Hello... Portugal to AUS

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Hello... Portugal to AUS


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  #1 (permalink)  
Old 02-07-2013, 07:47 PM
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Users Flag! From portugal

Hello... Portugal to AUS

Hello everyone.

Ricardo here, glad to join this community, and in a nearby future, embrace Australia as well.
I'm portuguese, but i've obtained australian citizenship by descend from my dad, however I've never been in Australia before. I took my australian passport last December.
I'm now preparing to go to Sydney with my girlfriend in the next few months, however her visa his a issue.
I would like her to apply for a Partner Visa offshore but that will take a long time I suppose, and we want to as soon as possible.
Anyway, she wants to study English so we thought in a student visa and then apply onshore for a Partner Visa 820/801 (de facto relationship).

Questions:
1. Can she go as a tourist (if so, witch tourist visa?! e-visitor?), then apply for a student visa there (she goes already with the inscription done in a school in sydney), and then apply for Partner visa onshore? Or is it better to go as a student since the beginning and then apply for a Partner visa 820/801?

2. If she goes as a tourist, does she need to buy a go and return flight, although the fact that she will not be using it because she will stay for studding (with student visa)? I've heard both answers by now (in madrid they said yes!), so should it be better to buy the return ticket anyway, just in case? (waste of money :/)

3. If she apply for a 309/100 (offshore), how long do it take her to get a Temporary partner visa? (note to myself, I will try to find out here in the forum and post it, lol)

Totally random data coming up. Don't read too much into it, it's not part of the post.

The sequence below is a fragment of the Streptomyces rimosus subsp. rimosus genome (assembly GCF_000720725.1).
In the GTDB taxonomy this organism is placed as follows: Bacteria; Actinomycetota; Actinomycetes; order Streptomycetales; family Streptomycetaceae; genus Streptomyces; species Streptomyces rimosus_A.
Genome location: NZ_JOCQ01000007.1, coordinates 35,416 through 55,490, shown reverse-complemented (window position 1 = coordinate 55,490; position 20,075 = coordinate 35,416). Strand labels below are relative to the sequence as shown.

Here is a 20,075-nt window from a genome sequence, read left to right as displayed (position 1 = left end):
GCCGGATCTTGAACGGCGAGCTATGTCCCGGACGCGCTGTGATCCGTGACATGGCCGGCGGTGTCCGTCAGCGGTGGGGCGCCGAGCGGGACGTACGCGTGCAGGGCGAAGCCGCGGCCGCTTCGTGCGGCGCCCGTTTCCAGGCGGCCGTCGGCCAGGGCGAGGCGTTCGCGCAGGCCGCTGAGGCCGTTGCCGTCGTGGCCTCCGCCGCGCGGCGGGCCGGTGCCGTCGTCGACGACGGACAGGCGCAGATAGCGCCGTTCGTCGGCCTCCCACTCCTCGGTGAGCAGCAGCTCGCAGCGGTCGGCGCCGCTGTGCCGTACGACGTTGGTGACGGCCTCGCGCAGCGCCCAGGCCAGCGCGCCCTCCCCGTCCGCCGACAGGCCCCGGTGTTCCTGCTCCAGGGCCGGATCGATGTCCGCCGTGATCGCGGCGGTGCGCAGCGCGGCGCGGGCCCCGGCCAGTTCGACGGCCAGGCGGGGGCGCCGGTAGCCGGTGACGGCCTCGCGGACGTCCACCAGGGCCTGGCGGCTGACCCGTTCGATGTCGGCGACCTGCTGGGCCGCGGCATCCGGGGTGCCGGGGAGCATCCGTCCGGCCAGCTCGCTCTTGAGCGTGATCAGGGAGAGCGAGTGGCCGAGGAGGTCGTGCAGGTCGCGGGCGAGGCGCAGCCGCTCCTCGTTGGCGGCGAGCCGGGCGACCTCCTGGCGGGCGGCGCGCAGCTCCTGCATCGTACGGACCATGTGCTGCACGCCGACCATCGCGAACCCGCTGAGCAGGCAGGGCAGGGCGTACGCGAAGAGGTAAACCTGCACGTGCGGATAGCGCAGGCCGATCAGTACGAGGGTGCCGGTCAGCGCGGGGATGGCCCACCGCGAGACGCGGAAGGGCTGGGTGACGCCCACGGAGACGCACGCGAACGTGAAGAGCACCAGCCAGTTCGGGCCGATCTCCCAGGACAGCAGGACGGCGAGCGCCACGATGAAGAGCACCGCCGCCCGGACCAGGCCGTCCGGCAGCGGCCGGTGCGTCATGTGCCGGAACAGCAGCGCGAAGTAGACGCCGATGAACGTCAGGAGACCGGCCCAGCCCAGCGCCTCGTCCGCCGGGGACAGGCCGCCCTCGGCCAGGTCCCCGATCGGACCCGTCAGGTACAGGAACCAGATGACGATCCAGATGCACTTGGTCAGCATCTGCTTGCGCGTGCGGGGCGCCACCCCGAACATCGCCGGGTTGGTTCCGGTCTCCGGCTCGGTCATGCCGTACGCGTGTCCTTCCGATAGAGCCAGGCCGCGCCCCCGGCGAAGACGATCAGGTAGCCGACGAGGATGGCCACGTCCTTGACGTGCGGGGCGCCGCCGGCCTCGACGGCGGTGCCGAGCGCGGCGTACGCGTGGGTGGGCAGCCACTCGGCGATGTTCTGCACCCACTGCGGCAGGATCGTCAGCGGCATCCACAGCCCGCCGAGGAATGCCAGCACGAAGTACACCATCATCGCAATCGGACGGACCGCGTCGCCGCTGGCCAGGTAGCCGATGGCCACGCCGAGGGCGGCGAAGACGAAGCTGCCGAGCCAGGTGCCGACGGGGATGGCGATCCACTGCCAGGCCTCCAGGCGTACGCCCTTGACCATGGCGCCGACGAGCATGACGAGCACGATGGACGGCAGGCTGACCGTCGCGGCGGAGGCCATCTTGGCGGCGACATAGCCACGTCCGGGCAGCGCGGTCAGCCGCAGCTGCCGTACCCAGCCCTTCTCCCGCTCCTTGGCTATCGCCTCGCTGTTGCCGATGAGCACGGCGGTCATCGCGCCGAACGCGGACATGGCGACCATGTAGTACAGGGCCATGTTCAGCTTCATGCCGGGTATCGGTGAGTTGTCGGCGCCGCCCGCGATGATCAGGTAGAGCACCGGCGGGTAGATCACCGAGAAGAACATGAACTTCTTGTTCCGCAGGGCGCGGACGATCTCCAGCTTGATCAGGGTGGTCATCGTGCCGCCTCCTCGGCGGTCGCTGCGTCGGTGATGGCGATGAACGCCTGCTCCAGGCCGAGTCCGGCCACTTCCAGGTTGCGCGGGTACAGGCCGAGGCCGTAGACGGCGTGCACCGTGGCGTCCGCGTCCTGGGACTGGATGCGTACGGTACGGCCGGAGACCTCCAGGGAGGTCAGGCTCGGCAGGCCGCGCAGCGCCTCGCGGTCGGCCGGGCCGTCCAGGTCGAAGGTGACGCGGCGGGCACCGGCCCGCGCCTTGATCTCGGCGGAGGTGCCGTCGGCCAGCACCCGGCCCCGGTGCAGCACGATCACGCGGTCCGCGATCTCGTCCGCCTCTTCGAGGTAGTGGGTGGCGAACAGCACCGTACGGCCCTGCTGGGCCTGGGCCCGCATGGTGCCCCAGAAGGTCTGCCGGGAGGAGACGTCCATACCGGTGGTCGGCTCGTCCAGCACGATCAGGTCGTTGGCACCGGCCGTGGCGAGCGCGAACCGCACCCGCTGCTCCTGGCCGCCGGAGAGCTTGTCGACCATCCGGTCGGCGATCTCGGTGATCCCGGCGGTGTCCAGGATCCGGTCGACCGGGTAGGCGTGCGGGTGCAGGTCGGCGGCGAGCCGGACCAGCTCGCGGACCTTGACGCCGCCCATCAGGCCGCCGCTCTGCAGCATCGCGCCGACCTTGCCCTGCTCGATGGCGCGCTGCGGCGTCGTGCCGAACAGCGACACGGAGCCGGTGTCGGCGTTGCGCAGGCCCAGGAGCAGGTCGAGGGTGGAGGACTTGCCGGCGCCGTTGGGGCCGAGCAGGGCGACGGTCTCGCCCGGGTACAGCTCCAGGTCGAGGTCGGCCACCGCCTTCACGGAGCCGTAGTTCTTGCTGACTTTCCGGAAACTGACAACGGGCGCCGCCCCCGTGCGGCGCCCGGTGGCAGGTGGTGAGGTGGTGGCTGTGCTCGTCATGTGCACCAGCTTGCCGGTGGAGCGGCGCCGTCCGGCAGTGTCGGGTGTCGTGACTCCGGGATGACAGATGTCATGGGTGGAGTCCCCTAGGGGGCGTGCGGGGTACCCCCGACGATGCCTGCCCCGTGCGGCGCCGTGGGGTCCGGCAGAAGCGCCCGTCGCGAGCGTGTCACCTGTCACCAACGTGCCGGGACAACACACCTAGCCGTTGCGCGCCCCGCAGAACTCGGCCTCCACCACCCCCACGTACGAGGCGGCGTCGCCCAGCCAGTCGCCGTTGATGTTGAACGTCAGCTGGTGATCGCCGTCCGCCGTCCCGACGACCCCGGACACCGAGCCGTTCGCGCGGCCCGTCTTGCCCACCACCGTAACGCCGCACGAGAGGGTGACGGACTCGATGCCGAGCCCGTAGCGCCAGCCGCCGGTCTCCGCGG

Thank you all in advance.

Ricardo


Last edited by Ricardo160; 02-07-2013 at 09:01 PM.

  #2 (permalink)  
Old 02-08-2013, 08:59 AM
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hello ricardo I have moved this to visa and immigration you will have a better response here
Louiseb

rufa and CollegeGirl like this.
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i wish to see the smiles of loved ones reunited after months of waiting, god bless you all


Last edited by louiseb; 02-08-2013 at 09:03 AM.

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Old 02-08-2013, 09:56 AM
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Quote:
Originally Posted by Ricardo160 View Post
Hello everyone.

Ricardo here, glad to join this community, and in a nearby future, embrace Australia as well.
I'm portuguese, but i've obtained australian citizenship by descend from my dad, however I've never been in Australia before. I took my australian passport last December.
I'm now preparing to go to Sydney with my girlfriend in the next few months, however her visa his a issue.
I would like her to apply for a Partner Visa offshore but that will take a long time I suppose, and we want to as soon as possible.
Anyway, she wants to study English so we thought in a student visa and then apply onshore for a Partner Visa 820/801 (de facto relationship).

Questions:
1. Can she go as a tourist (if so, witch tourist visa?! e-visitor?), then apply for a student visa there (she goes already with the inscription done in a school in sydney), and then apply for Partner visa onshore? Or is it better to go as a student since the beginning and then apply for a Partner visa 820/801?